Can a worker be required to take holiday during a period of sickness absence?

This has not been decided, but, by implication, if a worker can designate days of sick leave as annual leave, an employer should also be able to give notice to a worker under the WTR that they must take holiday on particular dates, even if the employee is on sick leave, provided that the employer pays the associated holiday pay.

The Pereda case may cast some doubt on this, but we consider Pereda to apply to particular circumstances (see below).

Can a worker who falls ill during a pre-planned holiday request that the holiday be reallocated?

A key point about the case of Pereda was that the employee was already off sick with a long-term injury when the period of pre-planned annual leave began. It has been suggested that the case could technically allow a worker who fell sick after the commencement of their holiday to make a request to reclassify the holiday as sick leave, thus allowing any worker who catches a cold during their holiday abroad to reclaim some of their holiday time. However, in our view, Pereda should be taken as applying only where long-term sickness prevents a pre-planned holiday being taken.

  • Public sector workers may be able to rely on Pereda directly, but employers can use sickness reporting procedures to combat abuse and insist on satisfactory evidence of the illness.
  • Private sector workers cannot rely directly on this decision and so cannot insist on leave being re-allocated due to illness.

Until the issue is further clarified, all employers would have some justification in refusing to reallocate holiday "spoiled" by illness, unless, as in Pereda, the illness was already known about when the holiday came round. A case by case approach is best for the time being as making changes to policies that are published to employees is likely just to flag up problematic issues.  

How much must a worker be paid for holiday taken during sick leave?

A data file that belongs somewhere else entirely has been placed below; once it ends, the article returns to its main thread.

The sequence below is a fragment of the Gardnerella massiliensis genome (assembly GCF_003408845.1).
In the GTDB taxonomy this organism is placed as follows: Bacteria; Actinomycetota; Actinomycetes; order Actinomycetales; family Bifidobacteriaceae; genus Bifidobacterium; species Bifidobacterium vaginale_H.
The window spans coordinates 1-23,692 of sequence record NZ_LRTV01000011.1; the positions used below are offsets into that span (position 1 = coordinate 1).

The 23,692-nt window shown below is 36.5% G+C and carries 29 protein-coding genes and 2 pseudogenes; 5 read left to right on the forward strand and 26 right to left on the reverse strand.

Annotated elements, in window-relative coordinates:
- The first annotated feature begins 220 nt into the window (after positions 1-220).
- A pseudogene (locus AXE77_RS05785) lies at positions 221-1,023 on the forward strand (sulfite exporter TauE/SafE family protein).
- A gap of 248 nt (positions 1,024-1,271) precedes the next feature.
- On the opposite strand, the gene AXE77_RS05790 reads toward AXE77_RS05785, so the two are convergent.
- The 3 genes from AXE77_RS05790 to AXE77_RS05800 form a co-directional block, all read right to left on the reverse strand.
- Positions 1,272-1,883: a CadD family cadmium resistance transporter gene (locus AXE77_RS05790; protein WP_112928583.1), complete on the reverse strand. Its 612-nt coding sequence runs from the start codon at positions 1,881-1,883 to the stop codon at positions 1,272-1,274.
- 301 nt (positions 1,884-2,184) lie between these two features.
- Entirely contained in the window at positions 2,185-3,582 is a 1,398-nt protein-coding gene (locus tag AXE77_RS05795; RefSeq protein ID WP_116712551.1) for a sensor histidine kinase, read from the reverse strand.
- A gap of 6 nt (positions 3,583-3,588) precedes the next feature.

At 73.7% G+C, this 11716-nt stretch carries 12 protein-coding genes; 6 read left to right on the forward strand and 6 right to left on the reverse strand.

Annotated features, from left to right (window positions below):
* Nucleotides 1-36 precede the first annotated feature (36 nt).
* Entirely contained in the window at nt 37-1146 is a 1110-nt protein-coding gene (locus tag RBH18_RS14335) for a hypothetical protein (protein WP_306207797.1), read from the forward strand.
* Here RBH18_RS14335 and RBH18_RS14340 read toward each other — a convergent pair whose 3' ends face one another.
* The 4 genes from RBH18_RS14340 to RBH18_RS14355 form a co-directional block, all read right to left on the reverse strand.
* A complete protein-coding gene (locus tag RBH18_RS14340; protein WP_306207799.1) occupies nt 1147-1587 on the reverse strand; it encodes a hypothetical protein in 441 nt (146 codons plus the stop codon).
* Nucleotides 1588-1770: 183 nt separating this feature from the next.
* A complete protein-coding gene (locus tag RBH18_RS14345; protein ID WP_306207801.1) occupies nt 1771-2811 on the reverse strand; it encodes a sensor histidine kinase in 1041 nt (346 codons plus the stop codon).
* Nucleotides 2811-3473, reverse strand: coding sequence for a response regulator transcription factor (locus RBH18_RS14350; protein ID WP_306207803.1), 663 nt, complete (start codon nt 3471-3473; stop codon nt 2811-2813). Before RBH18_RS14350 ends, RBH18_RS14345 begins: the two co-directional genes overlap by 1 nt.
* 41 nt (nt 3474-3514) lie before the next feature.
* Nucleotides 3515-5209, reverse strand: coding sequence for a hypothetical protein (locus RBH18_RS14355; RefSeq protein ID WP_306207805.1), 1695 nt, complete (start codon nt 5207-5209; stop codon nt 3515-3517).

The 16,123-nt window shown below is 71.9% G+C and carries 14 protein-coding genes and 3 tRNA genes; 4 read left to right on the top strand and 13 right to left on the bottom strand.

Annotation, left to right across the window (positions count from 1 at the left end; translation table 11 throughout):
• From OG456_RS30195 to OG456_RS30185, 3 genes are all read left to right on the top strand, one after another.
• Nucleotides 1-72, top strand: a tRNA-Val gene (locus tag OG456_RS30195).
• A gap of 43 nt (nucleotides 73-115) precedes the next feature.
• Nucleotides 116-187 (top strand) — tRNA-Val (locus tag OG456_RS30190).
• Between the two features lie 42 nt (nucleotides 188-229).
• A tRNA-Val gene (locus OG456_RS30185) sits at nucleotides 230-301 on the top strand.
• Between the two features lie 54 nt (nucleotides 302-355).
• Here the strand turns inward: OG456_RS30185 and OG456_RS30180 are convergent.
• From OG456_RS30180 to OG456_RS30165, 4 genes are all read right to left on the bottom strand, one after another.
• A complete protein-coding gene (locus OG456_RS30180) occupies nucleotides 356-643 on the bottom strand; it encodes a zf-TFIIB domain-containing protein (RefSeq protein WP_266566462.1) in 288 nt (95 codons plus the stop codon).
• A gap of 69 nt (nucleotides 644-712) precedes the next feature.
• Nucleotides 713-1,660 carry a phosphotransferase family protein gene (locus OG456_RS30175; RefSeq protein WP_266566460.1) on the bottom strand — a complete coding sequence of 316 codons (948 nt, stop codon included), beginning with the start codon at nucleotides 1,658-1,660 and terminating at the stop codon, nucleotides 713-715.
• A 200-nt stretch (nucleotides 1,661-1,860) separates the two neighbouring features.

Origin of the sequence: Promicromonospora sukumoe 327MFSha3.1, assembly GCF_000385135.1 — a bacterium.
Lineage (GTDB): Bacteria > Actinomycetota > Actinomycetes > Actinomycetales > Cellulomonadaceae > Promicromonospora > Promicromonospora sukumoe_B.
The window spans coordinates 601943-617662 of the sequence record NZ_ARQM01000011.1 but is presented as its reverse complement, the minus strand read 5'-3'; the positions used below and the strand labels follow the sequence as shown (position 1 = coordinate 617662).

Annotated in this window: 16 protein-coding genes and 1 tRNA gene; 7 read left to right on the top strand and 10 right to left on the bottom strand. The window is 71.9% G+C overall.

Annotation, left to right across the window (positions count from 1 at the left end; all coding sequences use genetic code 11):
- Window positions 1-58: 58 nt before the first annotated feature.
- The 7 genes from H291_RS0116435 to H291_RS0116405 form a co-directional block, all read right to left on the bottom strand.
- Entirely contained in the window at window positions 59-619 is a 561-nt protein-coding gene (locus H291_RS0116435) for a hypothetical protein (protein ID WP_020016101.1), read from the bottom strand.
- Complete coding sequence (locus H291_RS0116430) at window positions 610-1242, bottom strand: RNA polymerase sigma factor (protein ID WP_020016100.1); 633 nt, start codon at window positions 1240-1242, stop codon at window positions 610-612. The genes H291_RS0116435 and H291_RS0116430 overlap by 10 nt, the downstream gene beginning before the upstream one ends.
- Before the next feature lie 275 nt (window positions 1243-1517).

A worker must be paid at their normal rate of pay for any statutory holiday that they take during a period of sick leave, even if they have used up any contractual or statutory sick pay they are entitled to receive.

What if a worker leaves or is dismissed while they are absent due to illness?

As is often the case, the worker will be entitled to be paid in lieu of any outstanding accrued statutory holidays for the current holiday year at their normal rate of pay. Employers may also face claims upon termination for pay in lieu of outstanding holiday for a previous year or years, in which a worker has not taken holidays due to sickness absence (see below for more details).

What about "back pay" for holidays from previous years?

There are now a number of ways in which workers may claim for previous years' statutory holiday, which they have been unable to take due to sickness absence, either while still employed or upon termination of employment.

  • Public sector workers may be able to rely directly on the carry-over provisions established in Stringer (see above). Where they have been prevented from taking holiday due to sickness absence in previous years, they may succeed in arguing that their statutory entitlement should be carried over into the current holiday year and treated in the same way as the current year's entitlement, either by allowing the worker to use the carried over portion while off sick, allowing them to save it for their return to work, or making a payment in lieu upon termination.
  • Private sector employers may be able to rely upon the WTR to prevent carry over of any unused statutory holidays from previous years. If, however, the Courts continue in their current direction, such reliance may not be successful. Employers may be particularly vulnerable to claims for back-dated holiday if they have not actively encouraged the worker to use their holidays while on sick leave.